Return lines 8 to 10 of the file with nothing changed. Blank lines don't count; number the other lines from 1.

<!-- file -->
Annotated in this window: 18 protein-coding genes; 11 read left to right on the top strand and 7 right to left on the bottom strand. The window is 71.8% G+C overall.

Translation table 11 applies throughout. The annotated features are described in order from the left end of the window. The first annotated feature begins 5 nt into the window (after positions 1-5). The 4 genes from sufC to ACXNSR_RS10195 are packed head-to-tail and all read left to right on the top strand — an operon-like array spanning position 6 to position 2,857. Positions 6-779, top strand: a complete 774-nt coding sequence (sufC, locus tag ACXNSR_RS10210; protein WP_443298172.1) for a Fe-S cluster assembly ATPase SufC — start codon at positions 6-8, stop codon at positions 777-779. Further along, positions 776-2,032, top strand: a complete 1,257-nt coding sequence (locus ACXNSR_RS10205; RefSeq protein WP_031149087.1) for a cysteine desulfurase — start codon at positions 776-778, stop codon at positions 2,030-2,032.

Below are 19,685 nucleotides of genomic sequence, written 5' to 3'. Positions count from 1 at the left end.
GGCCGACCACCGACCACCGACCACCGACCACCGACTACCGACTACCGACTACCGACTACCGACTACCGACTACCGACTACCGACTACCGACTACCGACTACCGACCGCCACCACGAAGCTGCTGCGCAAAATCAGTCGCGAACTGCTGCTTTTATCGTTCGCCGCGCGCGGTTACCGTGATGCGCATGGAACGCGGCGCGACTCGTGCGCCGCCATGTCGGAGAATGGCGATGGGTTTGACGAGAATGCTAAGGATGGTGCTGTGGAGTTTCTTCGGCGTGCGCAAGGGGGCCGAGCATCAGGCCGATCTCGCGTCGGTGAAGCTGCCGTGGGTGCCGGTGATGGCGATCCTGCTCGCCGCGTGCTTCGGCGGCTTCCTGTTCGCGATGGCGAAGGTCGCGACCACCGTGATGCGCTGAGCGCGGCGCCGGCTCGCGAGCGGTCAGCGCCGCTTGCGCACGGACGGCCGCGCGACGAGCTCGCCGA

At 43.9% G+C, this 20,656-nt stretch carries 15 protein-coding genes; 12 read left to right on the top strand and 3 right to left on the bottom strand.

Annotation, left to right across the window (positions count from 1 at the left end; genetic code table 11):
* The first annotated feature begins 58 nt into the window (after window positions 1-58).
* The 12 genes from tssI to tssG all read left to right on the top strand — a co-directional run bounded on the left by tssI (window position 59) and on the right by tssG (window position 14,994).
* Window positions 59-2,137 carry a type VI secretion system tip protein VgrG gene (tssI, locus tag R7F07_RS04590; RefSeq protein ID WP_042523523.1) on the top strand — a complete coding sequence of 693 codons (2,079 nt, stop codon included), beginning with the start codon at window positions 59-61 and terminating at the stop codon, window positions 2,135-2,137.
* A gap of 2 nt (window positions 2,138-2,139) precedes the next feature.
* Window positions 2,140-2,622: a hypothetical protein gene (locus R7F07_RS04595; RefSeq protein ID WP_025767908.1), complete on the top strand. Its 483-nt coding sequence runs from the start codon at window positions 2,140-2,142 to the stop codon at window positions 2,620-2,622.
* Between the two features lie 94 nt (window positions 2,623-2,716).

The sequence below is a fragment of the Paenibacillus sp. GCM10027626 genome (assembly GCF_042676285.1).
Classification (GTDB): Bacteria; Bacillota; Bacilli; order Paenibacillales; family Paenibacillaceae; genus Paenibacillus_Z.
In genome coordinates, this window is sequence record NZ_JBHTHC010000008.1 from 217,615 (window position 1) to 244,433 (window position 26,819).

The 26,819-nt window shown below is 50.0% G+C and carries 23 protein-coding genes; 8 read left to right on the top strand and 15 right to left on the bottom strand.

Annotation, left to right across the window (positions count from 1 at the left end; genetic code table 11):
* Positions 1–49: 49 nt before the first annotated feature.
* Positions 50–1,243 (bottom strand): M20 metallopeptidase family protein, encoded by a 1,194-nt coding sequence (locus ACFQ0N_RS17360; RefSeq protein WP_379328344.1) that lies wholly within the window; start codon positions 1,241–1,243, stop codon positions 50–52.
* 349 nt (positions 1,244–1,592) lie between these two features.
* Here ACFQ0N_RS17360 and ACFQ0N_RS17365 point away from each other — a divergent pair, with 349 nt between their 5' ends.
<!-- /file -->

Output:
* The 12 genes from tssI to tssG all read left to right on the top strand — a co-directional run bounded on the left by tssI (window position 59) and on the right by tssG (window position 14,994).
* Window positions 59-2,137 carry a type VI secretion system tip protein VgrG gene (tssI, locus tag R7F07_RS04590; RefSeq protein ID WP_042523523.1) on the top strand — a complete coding sequence of 693 codons (2,079 nt, stop codon included), beginning with the start codon at window positions 59-61 and terminating at the stop codon, window positions 2,135-2,137.
* A gap of 2 nt (window positions 2,138-2,139) precedes the next feature.